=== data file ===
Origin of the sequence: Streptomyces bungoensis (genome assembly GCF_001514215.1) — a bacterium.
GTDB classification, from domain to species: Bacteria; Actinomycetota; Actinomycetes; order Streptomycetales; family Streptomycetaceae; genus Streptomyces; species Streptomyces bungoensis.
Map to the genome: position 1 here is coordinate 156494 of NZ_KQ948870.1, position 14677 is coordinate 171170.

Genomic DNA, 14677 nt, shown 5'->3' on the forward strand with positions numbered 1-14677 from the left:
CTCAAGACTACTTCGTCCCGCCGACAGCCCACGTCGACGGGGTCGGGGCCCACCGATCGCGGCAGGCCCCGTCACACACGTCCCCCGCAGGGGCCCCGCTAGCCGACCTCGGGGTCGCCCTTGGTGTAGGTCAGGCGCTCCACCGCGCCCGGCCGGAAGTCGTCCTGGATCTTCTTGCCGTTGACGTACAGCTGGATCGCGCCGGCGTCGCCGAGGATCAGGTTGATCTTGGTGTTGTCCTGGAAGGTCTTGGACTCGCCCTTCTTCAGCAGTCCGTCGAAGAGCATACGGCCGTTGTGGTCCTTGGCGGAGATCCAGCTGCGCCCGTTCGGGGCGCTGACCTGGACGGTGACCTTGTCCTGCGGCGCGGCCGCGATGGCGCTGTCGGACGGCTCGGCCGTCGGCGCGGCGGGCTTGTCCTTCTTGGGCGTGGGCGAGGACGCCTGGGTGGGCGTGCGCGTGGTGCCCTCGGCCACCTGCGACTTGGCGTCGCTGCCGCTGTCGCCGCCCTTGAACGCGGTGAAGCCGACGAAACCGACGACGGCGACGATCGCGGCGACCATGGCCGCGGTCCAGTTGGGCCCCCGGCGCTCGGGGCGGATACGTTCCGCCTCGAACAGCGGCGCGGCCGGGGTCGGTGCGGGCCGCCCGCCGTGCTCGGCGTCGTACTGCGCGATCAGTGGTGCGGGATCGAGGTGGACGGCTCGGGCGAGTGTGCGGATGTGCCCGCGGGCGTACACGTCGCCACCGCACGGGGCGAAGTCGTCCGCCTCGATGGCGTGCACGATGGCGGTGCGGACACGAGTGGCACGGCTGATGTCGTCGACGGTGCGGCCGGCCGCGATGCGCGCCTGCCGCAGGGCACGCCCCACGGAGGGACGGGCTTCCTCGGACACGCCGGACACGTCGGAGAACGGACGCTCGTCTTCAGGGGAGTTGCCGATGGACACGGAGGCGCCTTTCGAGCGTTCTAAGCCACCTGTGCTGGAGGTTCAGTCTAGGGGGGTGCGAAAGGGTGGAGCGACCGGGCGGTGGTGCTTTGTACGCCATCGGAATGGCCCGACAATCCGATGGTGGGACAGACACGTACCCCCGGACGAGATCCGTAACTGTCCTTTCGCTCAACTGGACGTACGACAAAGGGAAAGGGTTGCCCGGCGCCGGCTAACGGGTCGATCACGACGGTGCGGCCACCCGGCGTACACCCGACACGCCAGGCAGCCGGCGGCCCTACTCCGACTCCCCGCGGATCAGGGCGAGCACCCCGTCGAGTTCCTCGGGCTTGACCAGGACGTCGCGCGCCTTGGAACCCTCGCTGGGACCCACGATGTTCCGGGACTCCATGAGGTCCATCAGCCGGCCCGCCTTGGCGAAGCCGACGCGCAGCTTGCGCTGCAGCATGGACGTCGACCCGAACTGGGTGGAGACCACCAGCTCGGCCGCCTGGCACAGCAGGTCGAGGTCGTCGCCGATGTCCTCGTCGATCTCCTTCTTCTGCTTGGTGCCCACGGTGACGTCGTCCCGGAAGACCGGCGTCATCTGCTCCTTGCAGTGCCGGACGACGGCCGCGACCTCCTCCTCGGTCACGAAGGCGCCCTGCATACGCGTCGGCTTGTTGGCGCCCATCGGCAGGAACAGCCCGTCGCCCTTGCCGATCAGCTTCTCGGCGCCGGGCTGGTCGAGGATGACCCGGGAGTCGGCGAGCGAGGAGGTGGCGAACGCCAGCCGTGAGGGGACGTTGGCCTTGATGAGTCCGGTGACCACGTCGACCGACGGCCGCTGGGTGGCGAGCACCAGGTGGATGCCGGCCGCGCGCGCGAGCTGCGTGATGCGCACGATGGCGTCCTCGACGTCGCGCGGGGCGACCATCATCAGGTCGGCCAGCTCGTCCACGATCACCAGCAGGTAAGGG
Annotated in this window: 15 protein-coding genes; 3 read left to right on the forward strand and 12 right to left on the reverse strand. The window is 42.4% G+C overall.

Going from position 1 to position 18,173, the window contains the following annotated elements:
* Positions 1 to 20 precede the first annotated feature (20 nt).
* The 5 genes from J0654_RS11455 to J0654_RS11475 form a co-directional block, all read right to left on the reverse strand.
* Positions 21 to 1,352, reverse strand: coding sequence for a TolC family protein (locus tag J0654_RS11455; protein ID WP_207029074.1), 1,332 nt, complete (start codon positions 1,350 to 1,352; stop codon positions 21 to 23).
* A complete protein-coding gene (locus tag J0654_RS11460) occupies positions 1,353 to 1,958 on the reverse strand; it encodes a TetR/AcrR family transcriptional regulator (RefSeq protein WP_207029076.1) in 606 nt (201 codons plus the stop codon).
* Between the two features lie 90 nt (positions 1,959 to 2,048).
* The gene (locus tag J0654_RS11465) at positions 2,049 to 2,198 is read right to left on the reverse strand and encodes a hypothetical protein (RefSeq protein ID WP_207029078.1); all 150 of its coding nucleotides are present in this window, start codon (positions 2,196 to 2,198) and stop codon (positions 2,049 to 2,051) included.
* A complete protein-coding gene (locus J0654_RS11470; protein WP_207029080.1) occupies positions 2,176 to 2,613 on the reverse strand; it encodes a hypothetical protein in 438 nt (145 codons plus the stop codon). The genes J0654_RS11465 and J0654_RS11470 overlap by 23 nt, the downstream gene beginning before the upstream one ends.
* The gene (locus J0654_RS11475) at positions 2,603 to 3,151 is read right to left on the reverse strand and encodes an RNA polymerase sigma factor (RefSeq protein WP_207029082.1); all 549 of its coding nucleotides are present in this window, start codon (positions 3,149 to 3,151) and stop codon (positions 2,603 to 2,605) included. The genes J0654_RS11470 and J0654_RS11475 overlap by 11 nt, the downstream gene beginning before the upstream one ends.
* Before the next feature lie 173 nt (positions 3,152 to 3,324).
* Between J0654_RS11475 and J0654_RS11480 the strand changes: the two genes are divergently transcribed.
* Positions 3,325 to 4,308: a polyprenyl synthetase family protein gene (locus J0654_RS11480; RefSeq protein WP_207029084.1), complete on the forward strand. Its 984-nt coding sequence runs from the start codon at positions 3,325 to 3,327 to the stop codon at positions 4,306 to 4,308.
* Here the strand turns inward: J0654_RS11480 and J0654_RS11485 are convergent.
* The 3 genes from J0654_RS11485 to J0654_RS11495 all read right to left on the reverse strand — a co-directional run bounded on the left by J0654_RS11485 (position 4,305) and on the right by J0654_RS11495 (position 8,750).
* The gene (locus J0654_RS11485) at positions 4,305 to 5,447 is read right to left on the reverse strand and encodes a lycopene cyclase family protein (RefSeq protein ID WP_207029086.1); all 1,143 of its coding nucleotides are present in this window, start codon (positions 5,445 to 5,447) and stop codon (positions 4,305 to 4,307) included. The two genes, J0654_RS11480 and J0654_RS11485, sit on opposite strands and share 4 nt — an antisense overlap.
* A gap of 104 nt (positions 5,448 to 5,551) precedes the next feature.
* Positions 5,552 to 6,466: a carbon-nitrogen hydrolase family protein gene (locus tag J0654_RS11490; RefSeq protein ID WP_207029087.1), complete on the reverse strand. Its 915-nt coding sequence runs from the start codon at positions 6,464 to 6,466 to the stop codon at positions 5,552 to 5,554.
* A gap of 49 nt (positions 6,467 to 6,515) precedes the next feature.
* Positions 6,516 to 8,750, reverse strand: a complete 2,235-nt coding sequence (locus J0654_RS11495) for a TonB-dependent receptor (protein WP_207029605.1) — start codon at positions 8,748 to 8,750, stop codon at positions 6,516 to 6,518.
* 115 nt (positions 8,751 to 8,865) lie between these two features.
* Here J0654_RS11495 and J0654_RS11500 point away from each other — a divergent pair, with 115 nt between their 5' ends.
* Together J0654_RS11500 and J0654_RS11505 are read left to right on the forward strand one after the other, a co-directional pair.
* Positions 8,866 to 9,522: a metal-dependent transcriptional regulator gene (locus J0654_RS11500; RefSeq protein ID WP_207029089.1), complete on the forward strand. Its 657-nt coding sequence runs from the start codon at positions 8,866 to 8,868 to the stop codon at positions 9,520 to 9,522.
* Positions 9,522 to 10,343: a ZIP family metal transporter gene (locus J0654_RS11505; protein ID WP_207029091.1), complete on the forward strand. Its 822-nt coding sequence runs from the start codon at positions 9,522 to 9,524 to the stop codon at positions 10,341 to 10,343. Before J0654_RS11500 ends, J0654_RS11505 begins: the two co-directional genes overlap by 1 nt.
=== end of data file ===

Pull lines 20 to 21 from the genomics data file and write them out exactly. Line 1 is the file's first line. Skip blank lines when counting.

* The 3 genes from J0654_RS11485 to J0654_RS11495 all read right to left on the reverse strand — a co-directional run bounded on the left by J0654_RS11485 (position 4,305) and on the right by J0654_RS11495 (position 8,750).
* The gene (locus J0654_RS11485) at positions 4,305 to 5,447 is read right to left on the reverse strand and encodes a lycopene cyclase family protein (RefSeq protein ID WP_207029086.1); all 1,143 of its coding nucleotides are present in this window, start codon (positions 5,445 to 5,447) and stop codon (positions 4,305 to 4,307) included. The two genes, J0654_RS11480 and J0654_RS11485, sit on opposite strands and share 4 nt — an antisense overlap.